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Hereditary spastic paraplegia
Hereditary spastic paraplegias (HSP) comprise a genetically and clinically heterogeneous group of neurodegenerative disorders characterized by progressive spasticity and hyperreflexia of the lower limbs.
- Familial spastic paraplegia
- Hereditary spastic paraparesis
- Strümpell-Lorrain disease
- Prevalence: 1-9 / 100 000
- Inheritance: Autosomal dominant or Autosomal recessive or X-linked recessive
- Age of onset: All ages
- ICD-10: G11.4
- OMIM: -
- UMLS: C0037773
- MeSH: -
- GARD: 6637
- MedDRA: 10019903
HSP is estimated to affect 1 in 20 000 individuals in the general population of Europe, with variable frequencies in distinct populations (from 1.3 to 9/100 000 individuals).
Clinically, HSPs can be divided into two main groups: pure and complex forms. Pure HSPs are characterized by slowly progressive lower extremity spasticity and weakness, often associated with hypertonic urinary disturbances, mild reduction of lower extremity vibration sense and, occasionally, of joint position sensation. Complex HSP forms are characterized by the presence of additional neurological or non-neurological features.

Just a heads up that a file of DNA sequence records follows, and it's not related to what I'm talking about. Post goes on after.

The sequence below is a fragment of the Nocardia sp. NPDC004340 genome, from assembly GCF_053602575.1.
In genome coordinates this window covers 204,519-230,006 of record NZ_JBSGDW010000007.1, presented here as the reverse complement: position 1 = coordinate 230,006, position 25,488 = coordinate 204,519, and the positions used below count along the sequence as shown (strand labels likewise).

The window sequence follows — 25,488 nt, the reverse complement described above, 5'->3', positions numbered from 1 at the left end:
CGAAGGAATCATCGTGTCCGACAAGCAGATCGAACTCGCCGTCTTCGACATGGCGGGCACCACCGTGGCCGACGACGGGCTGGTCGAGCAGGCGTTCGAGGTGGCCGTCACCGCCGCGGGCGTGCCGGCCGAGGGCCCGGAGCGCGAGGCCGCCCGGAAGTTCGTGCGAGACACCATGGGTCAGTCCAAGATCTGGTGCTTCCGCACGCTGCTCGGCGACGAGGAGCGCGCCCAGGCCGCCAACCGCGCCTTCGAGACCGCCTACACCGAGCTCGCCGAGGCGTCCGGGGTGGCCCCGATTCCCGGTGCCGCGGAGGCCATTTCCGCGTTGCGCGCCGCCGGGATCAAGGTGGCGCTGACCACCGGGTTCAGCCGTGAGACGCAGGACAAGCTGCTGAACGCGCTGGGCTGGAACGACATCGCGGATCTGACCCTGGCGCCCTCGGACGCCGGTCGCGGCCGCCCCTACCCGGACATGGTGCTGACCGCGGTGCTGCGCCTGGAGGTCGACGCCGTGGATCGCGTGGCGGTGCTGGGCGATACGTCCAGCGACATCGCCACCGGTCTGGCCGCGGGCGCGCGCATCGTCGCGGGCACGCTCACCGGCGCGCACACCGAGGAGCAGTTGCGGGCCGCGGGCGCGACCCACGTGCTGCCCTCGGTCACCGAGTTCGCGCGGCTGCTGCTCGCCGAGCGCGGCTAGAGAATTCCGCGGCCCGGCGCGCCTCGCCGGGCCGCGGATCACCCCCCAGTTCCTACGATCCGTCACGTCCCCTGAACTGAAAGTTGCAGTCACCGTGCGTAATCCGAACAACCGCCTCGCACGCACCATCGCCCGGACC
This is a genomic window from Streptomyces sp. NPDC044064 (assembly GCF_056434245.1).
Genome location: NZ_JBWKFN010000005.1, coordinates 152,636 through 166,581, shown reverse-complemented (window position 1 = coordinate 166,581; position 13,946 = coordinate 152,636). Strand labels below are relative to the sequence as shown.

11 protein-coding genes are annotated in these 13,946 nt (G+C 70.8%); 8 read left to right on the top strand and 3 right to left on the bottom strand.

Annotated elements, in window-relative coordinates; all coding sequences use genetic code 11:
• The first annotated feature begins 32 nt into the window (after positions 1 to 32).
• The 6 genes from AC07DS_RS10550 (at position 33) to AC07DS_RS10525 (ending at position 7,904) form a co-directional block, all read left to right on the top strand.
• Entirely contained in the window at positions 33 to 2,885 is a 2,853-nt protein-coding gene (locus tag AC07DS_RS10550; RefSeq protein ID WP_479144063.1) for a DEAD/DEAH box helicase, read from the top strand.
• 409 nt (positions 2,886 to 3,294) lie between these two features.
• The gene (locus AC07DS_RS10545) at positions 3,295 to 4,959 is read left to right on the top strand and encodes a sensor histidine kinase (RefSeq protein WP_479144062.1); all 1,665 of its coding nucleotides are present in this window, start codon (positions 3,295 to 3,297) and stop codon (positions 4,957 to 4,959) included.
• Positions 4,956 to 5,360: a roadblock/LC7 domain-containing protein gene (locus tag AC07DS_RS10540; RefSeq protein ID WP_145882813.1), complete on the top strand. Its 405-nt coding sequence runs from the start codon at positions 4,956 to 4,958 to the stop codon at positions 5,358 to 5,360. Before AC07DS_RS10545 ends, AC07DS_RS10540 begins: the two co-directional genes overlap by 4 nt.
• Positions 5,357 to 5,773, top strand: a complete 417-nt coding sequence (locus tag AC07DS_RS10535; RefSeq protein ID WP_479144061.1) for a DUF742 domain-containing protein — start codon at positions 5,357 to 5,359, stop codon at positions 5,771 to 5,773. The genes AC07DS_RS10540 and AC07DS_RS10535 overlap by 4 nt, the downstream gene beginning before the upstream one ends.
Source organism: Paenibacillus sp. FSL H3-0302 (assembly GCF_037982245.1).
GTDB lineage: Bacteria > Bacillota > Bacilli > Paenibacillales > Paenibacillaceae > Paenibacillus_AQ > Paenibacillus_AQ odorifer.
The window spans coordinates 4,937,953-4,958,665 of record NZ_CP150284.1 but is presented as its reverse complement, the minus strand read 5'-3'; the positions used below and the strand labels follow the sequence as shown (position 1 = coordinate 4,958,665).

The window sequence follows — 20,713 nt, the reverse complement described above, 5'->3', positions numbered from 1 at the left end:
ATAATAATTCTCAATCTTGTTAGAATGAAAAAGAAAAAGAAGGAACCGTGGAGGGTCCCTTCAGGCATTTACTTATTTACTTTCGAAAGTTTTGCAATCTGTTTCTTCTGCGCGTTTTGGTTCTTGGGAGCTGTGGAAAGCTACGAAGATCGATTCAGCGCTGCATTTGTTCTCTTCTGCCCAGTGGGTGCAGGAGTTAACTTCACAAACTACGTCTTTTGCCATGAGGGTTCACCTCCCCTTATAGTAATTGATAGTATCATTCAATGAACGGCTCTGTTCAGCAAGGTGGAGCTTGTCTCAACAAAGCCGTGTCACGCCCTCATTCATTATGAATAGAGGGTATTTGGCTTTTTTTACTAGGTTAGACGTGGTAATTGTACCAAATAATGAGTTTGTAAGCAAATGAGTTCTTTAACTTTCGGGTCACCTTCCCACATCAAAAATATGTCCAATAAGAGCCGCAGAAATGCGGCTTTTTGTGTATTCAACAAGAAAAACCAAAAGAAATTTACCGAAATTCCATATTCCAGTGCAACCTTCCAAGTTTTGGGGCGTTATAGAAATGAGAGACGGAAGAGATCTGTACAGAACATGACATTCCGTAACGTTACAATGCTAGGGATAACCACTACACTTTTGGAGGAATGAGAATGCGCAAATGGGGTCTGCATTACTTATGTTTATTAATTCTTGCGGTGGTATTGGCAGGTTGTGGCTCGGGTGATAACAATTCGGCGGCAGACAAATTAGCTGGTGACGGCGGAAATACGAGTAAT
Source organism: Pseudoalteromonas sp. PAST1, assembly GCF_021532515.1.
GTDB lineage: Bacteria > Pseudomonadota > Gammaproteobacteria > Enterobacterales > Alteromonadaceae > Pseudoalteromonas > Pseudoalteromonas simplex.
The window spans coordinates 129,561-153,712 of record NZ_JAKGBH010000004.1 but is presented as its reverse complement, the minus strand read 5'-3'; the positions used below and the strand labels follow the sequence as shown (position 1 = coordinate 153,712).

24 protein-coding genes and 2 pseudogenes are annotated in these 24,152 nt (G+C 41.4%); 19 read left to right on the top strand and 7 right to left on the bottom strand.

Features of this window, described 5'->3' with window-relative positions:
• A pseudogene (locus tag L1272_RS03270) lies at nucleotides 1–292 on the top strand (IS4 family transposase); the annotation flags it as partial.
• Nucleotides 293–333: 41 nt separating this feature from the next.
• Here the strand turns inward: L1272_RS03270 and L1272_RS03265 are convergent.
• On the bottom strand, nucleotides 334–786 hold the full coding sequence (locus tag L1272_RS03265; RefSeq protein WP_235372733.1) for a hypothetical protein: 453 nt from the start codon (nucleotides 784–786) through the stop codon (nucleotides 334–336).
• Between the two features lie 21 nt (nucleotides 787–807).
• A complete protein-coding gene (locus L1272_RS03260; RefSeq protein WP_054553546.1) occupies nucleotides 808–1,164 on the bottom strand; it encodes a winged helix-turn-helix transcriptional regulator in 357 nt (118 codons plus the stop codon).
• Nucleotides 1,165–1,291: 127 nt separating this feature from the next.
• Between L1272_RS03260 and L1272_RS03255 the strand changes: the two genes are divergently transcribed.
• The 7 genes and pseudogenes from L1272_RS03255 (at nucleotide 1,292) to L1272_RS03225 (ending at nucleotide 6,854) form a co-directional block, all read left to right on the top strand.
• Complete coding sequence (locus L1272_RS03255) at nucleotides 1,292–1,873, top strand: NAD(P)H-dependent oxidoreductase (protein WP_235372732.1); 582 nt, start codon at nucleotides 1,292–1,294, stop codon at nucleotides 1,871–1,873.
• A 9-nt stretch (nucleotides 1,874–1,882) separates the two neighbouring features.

To date, 31 different loci responsible for pure and complex HSP have been mapped. Despite the large and increasing number of HSP loci mapped, only eleven autosomal and two X-linked genes have been identified so far, and a clear genetic basis for most forms of HSP remains to be elucidated.
Diagnosis is based on clinical examination. However, additional explorations (imaging, electroencephalogram, long-chain fatty acid measurements, electromyogram, and serology for human T-cell lymphotropic virus type 1 (HTLVI)) are required to exclude the differential diagnoses for this syndrome (multiple sclerosis, vitamin B12 deficiency, dopa-responsive dystonia, amyotrophic or primary lateral sclerosis, ascending hereditary spastic paralysis and spastic paraplegia caused by HTLVI infection).
HSP may be inherited as an autosomal dominant, autosomal recessive or X-linked recessive trait, and multiple recessive and dominant forms exist. The majority of reported families (70-80%) display autosomal dominant inheritance, while the remaining cases follow a recessive mode of transmission.
Management and treatment
Management is symptomatic (myorelaxing medication, functional rehabilitation).